On Saturday night at the Washington National Opera, we got some strong singing and some fairly turgid drama. Call this new production of Bellini’s “Norma” a glass-half-full performance.
“Norma” is a pretty static piece to begin with. Though the music and words are all about love and anguish and fury, the actual opera involves a lot of standing around. For this production, WNO hired Anne Bogart, who comes from outside the world of opera, as director. This can result in fresh insights, as it did in her “Carmen” at Glimmerglass a couple of years ago. In this “Norma,” unfortunately, she opted to embrace the opera’s symbolic side, resulting in earnestness to the point of parody — since “Norma,” with its Druid priestesses and Roman soldiers, is a pretty easy target of parody to begin with.
So we had a matriarchy of priestesses represented by a sextet of white-robed vestal-virgin acolytes whose stylized entrances led one audience member to quip, “Walk like an Egyptian!” We had macho Roman soldiers running clunkily out on stage like something from a Monty Python sketch. The raked stage of Neil Patel’s set was physically hard to navigate, and Bogart had her chorus and extras moving around a lot to no discernible purpose, often running awkwardly up or down the incline. A big, circular cutout in the floor alternately delineated the altar and Norma’s dwelling; it also corresponded to a circular moon that rose slowly in the sky through the second act, and these round forms were offset by large sticks or beams leaning against one side of the stage — a stylized, masculine forest. On the backdrop, a large, indeterminate shape like a flying menhir was surrounded by a series of rough concentric circles, looking vaguely yonic. It all felt a little clunky.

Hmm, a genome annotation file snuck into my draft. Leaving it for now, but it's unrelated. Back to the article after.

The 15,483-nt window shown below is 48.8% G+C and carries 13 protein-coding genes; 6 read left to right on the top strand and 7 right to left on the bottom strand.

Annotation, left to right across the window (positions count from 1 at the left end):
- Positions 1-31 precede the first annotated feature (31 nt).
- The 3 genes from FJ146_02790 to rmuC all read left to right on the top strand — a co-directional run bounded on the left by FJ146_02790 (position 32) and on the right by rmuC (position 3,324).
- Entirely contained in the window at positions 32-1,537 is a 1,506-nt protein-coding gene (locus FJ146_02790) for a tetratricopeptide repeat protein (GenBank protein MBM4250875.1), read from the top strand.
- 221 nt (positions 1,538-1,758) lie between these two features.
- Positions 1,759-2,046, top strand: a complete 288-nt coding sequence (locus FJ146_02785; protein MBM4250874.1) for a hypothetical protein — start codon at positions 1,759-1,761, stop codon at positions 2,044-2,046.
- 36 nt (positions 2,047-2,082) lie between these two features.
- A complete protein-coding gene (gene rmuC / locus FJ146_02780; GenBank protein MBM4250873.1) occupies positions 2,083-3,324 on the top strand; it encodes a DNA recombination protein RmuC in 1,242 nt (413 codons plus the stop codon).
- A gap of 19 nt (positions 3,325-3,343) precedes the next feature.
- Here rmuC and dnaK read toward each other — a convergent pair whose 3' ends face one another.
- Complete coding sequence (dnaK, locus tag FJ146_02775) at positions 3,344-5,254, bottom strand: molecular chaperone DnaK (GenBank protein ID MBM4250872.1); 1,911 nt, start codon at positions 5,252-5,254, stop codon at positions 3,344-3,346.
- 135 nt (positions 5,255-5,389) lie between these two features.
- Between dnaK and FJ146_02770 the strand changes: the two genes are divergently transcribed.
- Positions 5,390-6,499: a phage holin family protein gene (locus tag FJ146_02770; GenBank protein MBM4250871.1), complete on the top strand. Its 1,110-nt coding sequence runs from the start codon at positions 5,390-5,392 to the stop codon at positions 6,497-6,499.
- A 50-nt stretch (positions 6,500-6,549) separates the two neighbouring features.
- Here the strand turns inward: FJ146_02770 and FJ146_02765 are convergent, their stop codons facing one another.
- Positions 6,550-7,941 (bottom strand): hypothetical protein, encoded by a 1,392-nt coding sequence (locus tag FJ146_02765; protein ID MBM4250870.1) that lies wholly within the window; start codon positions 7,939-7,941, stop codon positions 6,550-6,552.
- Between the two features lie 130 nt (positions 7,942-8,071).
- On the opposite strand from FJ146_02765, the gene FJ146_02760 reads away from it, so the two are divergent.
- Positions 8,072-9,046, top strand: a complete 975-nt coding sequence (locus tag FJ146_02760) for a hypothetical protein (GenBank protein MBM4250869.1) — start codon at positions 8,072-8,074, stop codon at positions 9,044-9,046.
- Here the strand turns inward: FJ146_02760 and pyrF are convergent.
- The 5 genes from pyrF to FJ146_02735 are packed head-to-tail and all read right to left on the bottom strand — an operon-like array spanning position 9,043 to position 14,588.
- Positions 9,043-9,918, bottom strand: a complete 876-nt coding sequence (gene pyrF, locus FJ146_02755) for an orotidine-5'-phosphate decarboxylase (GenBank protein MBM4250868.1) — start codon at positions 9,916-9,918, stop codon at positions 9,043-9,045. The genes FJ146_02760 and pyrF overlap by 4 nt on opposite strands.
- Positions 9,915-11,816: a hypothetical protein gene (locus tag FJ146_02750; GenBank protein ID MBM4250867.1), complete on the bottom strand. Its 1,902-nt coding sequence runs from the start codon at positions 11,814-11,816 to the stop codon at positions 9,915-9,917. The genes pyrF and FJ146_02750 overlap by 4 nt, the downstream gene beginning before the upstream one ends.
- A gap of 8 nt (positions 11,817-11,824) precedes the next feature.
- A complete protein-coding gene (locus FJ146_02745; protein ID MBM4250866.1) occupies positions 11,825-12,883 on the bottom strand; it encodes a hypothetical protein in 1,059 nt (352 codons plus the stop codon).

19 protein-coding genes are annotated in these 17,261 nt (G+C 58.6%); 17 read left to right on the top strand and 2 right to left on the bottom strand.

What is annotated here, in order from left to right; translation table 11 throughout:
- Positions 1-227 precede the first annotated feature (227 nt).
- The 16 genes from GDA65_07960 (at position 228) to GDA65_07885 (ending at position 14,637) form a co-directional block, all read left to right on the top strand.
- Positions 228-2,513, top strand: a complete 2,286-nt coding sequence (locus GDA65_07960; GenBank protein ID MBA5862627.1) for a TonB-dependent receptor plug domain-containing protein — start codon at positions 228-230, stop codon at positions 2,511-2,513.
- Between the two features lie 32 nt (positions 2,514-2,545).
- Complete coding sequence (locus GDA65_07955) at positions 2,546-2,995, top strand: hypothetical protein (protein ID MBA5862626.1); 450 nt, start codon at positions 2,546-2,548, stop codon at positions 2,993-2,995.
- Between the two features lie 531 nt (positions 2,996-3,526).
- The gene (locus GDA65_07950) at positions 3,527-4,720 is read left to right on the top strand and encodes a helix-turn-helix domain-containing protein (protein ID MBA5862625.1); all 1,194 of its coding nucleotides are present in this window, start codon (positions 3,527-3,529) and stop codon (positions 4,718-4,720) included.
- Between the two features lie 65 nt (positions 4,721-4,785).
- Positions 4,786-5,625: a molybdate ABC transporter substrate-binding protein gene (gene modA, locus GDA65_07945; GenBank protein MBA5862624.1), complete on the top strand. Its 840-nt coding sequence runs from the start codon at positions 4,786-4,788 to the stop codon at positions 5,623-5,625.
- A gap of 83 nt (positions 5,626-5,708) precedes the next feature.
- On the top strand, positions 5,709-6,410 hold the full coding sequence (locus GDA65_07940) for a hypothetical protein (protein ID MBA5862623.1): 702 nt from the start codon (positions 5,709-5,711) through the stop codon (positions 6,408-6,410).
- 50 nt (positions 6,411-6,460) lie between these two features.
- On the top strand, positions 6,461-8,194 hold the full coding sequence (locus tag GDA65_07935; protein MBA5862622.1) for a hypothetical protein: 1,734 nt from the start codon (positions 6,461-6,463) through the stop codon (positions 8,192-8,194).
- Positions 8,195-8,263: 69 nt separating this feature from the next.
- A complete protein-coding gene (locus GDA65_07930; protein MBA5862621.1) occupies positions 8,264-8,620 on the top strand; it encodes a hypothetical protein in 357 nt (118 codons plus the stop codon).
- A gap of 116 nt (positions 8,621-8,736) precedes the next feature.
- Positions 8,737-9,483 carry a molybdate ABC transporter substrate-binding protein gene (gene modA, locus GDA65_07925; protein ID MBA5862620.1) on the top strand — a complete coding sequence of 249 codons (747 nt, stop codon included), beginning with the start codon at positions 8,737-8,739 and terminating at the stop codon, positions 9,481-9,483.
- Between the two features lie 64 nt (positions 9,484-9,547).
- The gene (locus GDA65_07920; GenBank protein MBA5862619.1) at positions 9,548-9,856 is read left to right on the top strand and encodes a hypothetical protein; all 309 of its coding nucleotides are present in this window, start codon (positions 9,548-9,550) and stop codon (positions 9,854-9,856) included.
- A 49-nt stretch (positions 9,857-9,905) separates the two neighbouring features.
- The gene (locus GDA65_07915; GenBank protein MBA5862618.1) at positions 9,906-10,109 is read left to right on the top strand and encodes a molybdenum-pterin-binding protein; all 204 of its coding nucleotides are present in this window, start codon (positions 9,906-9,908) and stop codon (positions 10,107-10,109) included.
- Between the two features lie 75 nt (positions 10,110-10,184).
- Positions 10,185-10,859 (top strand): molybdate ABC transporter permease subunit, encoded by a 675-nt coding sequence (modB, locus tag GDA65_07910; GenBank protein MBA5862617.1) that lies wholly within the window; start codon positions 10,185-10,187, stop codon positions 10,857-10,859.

And the heavy-handed symbolism tended to flatten the drama. Strip away the druids from “Norma” and you have the age-old situation of a woman whose guy, after two kids and untold sacrifices, throws her over for her younger colleague. However static the opera as a whole, the moment when the younger woman, Adalgisa (Dolora Zajick), having confessed everything to Norma (Angela Meade), innocently reveals the identity of her lover, Pollione (Rafael Davila), usually gets a rise out of the audience.
Not on Saturday. Despite a pretty great build-up of no-holds-barred singing in the Norma-Adalgisa duet, the conductor (the young, somewhat callow Daniele Rustioni, who in his WNO debut seemed to prize effect over substance) charged forward without giving room to breathe (a more experienced conductor could have subtly cued applause). And since Bogart had Adalgisa reveal Pollione’s identity by showing Norma a miniature likeness, the impact of Pollione’s actual entrance was almost nil: suddenly we found ourselves confronted by the trio without having quite followed what had happened. A small moment, you say, but there are so few moments of genuine on-stage drama that it’s significant when the production fails to deliver on the key one.